For now, the new rules are likely to be felt most keenly by UK pig and poultry farmers, who may need to navigate new EU import tests – though it seems likely that the UK will develop similar regulations in future, which would clearly affect even those farmers supplying domestic markets.1
Antibiotics in farming: What is changing and why?In simple terms the new EU regulations ban antibiotic use in two contexts. First, they outlaw the routine application of prophylactic antibiotics to groups of animals - a preventative use, which can be linked to poor welfare standards. Secondly, they ban the use of antibiotics to promote faster growth in livestock. Meanwhile, though the UK government has said it intends to introduce similar measures, it is yet to do so.1
The need to reduce antibiotic use in farming is driven by the continuing emergence of antibiotic resistant pathogens like MRSA. Some estimates suggest that two thirds of all antibiotics are used on livestock animals, and there is strong evidence to suggest that this has contributed significantly to the problem of antibiotic-resistant bacteria.1
In 2019 antibiotic resistance was directly responsible for the deaths of more than one and a quarter million people worldwide and linked with the deaths of nearly five million people.1
What does an antibiotic ban mean for UK farmers?Whether these new regulations will have an immediate impact on UK farmers will largely depend on whether they export to EU countries. France, for instance, has already passed the rules into national law.2
If the UK follows suit, the need to adapt to new rules may be more widespread. However, it is worth noting that the UK already has an excellent track record for reducing antibiotic use through voluntary programmes particularly those overseen by RUMA (The Responsible Use of Medicines in Agriculture Alliance). Similarly, an annual review of antibiotic use is already a membership condition of the Red Tractor Assurance Scheme.3
Overall, in the livestock and dairy sectors, antibiotics use has dropped by 52% since 2014, while the use of antibiotics important to human health has fallen by 80% over the same period. Those improvements mean that the UK farms are already some of the lowest users of antibiotics across Europe.3 Though still using 2.5 times more than farmers in Denmark and the Netherlands, and over six times more than in Sweden.4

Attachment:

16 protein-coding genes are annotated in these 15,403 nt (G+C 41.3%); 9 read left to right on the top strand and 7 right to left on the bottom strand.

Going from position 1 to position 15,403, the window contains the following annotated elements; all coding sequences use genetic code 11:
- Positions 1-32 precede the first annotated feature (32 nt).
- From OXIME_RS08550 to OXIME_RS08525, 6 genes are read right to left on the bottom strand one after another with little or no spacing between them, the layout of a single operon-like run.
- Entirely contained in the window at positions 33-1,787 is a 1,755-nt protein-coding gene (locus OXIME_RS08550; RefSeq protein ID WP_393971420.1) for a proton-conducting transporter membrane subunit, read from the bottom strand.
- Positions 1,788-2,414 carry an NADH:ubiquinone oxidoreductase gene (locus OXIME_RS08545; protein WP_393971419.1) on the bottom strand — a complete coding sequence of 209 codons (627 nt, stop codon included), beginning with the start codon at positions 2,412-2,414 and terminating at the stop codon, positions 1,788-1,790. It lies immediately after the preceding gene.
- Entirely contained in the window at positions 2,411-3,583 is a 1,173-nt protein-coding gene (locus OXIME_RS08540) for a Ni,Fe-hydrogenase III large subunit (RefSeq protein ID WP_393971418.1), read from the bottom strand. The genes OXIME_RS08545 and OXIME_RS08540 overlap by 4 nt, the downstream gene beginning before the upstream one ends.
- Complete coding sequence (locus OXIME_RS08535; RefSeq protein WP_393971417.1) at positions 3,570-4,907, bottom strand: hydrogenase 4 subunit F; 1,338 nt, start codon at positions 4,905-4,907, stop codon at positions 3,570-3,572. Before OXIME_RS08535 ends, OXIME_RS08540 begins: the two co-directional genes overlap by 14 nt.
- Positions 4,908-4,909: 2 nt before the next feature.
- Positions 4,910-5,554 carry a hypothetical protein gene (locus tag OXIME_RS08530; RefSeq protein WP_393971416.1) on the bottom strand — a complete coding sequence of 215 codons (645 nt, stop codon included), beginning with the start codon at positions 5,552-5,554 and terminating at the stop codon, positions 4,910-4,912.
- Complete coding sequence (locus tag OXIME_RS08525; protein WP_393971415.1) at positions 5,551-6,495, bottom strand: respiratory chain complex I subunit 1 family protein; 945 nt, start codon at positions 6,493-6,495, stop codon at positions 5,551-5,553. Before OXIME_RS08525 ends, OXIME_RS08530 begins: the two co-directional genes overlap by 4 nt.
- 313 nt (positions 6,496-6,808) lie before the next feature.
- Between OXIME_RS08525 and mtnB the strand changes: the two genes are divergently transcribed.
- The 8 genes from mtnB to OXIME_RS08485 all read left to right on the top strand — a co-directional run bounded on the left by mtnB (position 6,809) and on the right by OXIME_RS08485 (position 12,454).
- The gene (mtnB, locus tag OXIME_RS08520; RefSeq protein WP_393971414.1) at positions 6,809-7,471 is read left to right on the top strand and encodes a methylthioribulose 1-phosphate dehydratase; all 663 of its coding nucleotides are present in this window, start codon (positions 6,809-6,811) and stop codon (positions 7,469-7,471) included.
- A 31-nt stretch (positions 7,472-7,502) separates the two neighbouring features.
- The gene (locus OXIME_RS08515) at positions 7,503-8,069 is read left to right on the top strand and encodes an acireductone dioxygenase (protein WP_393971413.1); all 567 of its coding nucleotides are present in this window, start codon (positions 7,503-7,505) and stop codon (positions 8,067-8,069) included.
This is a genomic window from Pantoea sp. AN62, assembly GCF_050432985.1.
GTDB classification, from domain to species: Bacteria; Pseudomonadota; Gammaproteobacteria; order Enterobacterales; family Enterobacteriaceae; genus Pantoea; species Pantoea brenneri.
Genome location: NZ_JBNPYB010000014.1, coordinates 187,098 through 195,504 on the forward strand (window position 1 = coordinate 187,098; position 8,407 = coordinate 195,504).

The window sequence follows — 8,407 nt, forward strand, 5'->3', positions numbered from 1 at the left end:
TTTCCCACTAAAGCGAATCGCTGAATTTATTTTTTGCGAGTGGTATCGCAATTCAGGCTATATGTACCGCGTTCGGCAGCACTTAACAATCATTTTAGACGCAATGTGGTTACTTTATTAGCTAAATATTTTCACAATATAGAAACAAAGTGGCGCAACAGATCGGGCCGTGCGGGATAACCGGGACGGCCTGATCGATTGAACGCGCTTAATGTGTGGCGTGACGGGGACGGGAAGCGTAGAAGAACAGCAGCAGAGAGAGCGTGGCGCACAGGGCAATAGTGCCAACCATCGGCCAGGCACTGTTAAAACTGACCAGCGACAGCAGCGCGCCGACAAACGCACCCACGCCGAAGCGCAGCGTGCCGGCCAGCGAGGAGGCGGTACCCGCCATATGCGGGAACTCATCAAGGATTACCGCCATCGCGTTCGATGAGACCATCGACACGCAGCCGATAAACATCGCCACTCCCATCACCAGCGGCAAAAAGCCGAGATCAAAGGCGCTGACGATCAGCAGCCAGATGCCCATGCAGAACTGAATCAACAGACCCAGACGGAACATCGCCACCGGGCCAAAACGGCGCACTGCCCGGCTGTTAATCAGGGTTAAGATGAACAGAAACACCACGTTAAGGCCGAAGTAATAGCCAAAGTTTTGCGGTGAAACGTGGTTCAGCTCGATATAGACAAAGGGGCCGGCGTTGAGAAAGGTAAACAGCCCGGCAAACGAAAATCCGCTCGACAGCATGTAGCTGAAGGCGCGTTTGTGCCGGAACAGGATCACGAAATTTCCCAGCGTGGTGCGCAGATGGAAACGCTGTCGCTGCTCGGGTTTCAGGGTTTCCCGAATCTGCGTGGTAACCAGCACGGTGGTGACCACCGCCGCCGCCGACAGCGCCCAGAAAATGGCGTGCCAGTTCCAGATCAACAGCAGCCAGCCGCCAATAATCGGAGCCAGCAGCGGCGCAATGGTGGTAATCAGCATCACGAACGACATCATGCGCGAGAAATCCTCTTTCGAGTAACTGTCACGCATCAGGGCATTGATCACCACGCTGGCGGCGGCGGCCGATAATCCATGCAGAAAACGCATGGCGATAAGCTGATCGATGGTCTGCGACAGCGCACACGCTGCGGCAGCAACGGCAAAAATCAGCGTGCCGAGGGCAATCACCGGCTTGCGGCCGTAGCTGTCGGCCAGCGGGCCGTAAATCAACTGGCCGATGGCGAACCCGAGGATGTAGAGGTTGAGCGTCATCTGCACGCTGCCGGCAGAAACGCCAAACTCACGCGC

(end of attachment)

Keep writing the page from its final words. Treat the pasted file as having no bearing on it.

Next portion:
What about exports to the EU?This is the area where the ban on antibiotics may be felt the most. Though it remains to be seen how the ban on imports will be enforced, testing for over-use of antibiotics at ports of entry seems likely, which will mean more complexity and cost for producers already struggling with exports following Brexit.5
Anecdotally, one of the main issues with port of entry testing may flow from the fact that exports commonly include animals from multiple farms, all of which would be at risk of destruction if livestock from a single farm failed antibiotic testing.
Antibiotics in farming: Be preparedThe risks that farmers may face as a result of this new EU regulation, and any UK legislation that follows, is not something that can be insured against, so preparation is vital.
A great place to start is by familiarising yourself with RUMA’s guidelines on the responsible use of antibiotics in farming, contacting the NFU for advice or getting involved in the Red Tractor Assurance Scheme.
Here to help
In the meantime, our team of farming risk and insurance specialists is on hand to help – so get in touch if you need confidential advice and support.
- ciwf.org.uk ‘UK falls behind the EU on farm antibiotic standards’
- thepoultrysite.com ‘France bans meat imports from animals treated with growth antibiotics’
- fwi.co.uk ‘EU antibiotics policy change sparks debate’
- saveourantibiotics.org briefing ‘UK falls behind EU on farm antibiotic rules’
- theguardian.com ‘Brexit: food and drink exports to EU suffer disastrous decline’